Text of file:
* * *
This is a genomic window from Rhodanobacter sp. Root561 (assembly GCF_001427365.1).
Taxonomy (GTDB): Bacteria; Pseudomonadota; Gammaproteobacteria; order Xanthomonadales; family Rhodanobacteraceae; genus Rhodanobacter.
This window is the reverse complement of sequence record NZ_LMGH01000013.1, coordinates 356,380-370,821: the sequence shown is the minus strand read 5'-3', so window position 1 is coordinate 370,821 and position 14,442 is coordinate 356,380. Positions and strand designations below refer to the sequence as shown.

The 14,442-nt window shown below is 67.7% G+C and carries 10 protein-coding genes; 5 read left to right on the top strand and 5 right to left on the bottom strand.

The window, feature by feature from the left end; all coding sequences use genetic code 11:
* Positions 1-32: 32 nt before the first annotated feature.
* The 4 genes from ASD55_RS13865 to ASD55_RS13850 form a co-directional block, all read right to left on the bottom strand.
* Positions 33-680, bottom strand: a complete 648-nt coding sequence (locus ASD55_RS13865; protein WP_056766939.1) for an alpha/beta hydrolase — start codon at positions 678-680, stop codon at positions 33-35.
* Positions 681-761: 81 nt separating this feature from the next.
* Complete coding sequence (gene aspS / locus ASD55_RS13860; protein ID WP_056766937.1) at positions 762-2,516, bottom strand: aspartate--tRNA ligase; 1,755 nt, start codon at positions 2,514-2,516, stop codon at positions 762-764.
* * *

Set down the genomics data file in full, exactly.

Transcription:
This is a genomic window from Rhodanobacter sp. Root561 (assembly GCF_001427365.1).
Taxonomy (GTDB): Bacteria; Pseudomonadota; Gammaproteobacteria; order Xanthomonadales; family Rhodanobacteraceae; genus Rhodanobacter.
This window is the reverse complement of sequence record NZ_LMGH01000013.1, coordinates 356,380-370,821: the sequence shown is the minus strand read 5'-3', so window position 1 is coordinate 370,821 and position 14,442 is coordinate 356,380. Positions and strand designations below refer to the sequence as shown.

The 14,442-nt window shown below is 67.7% G+C and carries 10 protein-coding genes; 5 read left to right on the top strand and 5 right to left on the bottom strand.

The window, feature by feature from the left end; all coding sequences use genetic code 11:
* Positions 1-32: 32 nt before the first annotated feature.
* The 4 genes from ASD55_RS13865 to ASD55_RS13850 form a co-directional block, all read right to left on the bottom strand.
* Positions 33-680, bottom strand: a complete 648-nt coding sequence (locus ASD55_RS13865; protein WP_056766939.1) for an alpha/beta hydrolase — start codon at positions 678-680, stop codon at positions 33-35.
* Positions 681-761: 81 nt separating this feature from the next.
* Complete coding sequence (gene aspS / locus ASD55_RS13860; protein ID WP_056766937.1) at positions 762-2,516, bottom strand: aspartate--tRNA ligase; 1,755 nt, start codon at positions 2,514-2,516, stop codon at positions 762-764.